There were so poor among the dead, who didn't experience a good food a long time. Some of them were always struggling with uncertainties of life. To some of them, poverty was overwhelming their entire life.

Now, mother of the dead son, father of the dead son, wife of the dead husband find no answer. Young daughter and son of the dead father find no answer. There is no solace, no answer, no explanation and no curse. The only available formula of the death is politics of the interests that takes price from the poor, from the commoners, from the silent, from the politically inactive, unorganized masses.

All of the victims bear mark of the politics although a few so-called progressive theoreticians find "people's violence" in these acts. And, no political party takes responsibility of these acts. None comes forward to take responsibility! Strange political acts without any moral standing! Are these urchin-acts? Are there shadow-actors?

With these acts, a few facts are standing under the sun: (1) the politics finds resorting to violence is the fetter and cheaper path to political fight; (2) violence, especially burning commoners to death is the main form of political fight the politics is resorting to; (3) the level of violence being reached by the politics goes to burning the commoners to death; (4) the level of capacity of the politics to mobilize, even by hiring in persons, people, which is incapacity; (5) the level of capacity and efficiency to avail space for non-violent political mobilization; (6) failure to follow any form of political fight that doesn't physically hurt the commoners.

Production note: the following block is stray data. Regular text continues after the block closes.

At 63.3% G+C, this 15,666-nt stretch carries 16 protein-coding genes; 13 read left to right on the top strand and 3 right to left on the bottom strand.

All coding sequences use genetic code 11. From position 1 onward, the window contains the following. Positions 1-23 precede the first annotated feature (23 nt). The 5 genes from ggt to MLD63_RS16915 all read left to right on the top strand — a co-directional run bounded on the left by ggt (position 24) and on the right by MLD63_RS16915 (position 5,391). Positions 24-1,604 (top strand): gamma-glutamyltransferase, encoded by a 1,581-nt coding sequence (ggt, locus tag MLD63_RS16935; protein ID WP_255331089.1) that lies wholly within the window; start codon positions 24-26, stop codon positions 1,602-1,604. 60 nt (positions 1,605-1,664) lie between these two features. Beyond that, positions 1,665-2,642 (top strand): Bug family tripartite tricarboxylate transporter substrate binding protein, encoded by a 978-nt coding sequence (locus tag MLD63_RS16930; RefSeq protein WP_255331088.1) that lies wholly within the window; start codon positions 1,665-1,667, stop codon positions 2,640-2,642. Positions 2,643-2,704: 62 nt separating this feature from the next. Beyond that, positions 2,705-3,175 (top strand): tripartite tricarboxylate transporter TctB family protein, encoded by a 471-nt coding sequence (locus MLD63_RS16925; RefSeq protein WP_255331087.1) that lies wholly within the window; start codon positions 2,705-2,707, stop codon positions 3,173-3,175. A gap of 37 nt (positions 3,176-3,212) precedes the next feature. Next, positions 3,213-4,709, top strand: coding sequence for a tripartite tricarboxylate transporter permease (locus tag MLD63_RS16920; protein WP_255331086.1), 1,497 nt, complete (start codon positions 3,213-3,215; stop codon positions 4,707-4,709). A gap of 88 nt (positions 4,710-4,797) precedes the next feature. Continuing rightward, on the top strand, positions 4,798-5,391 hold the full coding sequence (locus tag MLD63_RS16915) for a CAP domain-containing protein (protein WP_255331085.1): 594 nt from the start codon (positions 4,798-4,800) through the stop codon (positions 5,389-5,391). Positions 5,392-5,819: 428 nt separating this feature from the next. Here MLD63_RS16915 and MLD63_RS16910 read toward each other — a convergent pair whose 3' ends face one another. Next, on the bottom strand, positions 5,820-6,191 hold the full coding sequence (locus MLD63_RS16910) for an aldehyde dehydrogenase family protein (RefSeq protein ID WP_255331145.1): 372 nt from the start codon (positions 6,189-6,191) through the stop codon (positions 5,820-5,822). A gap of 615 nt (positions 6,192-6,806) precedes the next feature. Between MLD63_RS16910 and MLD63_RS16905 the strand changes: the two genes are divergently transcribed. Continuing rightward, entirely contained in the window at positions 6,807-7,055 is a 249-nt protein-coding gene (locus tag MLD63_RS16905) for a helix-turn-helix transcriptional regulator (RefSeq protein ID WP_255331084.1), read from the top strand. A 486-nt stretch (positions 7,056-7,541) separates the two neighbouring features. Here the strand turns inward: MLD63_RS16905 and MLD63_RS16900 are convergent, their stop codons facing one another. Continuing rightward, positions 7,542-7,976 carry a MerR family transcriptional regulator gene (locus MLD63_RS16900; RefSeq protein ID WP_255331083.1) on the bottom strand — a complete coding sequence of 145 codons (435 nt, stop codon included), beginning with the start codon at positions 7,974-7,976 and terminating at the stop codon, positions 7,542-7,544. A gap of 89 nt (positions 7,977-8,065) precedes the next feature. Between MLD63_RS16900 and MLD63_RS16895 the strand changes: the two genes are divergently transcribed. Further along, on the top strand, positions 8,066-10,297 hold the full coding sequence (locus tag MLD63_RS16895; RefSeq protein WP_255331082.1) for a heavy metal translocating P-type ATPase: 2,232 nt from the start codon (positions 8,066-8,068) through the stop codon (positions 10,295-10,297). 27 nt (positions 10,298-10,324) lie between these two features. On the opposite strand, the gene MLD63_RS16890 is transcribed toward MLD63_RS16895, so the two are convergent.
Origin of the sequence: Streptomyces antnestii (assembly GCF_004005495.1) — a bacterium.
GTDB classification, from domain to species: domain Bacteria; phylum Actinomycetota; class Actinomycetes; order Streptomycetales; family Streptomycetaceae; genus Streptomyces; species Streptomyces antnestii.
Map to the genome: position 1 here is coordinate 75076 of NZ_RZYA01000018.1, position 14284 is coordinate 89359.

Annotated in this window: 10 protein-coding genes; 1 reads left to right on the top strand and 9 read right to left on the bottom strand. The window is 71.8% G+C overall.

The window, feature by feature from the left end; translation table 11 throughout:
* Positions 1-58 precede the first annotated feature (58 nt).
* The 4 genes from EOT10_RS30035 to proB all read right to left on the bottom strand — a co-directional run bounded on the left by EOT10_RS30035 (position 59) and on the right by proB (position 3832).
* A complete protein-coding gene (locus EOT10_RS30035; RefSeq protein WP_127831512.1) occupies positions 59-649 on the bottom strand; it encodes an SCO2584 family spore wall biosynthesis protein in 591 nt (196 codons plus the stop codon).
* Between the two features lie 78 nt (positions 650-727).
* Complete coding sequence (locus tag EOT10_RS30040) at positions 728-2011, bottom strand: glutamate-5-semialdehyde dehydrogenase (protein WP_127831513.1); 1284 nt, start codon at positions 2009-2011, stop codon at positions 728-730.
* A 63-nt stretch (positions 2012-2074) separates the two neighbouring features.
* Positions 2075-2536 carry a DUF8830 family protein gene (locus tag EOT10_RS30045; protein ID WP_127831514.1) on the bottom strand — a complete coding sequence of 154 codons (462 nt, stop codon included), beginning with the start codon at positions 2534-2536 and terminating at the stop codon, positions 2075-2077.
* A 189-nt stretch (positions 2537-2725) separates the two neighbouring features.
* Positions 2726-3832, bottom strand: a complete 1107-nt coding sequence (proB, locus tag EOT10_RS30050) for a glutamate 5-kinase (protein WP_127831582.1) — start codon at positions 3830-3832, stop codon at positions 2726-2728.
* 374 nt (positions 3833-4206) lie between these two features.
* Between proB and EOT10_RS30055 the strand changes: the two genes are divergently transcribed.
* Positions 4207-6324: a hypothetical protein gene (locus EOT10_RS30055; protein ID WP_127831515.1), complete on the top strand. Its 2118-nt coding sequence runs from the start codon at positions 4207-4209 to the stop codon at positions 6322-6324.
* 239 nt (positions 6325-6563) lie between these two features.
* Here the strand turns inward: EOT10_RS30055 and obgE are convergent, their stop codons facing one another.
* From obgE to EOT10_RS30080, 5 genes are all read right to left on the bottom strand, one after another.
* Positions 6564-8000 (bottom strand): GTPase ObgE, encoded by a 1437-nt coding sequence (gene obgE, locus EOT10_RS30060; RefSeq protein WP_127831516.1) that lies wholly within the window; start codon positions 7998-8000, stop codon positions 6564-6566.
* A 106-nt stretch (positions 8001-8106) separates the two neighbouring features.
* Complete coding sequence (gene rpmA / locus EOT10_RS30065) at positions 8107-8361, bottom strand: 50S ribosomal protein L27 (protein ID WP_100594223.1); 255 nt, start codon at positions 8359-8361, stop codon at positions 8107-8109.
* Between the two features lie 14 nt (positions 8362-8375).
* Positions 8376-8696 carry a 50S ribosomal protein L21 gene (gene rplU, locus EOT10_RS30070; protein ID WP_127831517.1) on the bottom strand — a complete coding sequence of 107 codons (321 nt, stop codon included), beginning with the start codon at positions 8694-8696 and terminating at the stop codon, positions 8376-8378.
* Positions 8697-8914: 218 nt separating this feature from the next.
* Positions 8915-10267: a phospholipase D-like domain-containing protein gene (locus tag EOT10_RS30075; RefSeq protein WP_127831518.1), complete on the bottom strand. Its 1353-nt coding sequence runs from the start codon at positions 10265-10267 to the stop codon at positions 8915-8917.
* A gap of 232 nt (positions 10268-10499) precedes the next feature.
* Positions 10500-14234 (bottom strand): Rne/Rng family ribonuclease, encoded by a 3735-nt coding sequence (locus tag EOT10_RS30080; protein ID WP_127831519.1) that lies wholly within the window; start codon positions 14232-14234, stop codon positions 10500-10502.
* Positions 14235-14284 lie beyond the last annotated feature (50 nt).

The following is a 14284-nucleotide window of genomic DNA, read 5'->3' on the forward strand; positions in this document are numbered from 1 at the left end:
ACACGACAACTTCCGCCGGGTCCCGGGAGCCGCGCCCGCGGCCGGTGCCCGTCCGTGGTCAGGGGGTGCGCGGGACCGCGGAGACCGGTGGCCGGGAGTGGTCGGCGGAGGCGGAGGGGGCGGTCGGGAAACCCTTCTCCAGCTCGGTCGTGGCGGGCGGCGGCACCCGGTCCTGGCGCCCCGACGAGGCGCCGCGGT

The political history of the Bangladesh mainstream politics, a very short period, is full of bloody and dirty descriptions. It either decapitated members of its own camp or bloodied the people. It distorted its institutions, and literally put kicks on doors of one of its sanctums. Many of its political fights are unique in a sense. Resorting to general strike is one example that follows a trajectory opposite to the usual practice by political forces around the world.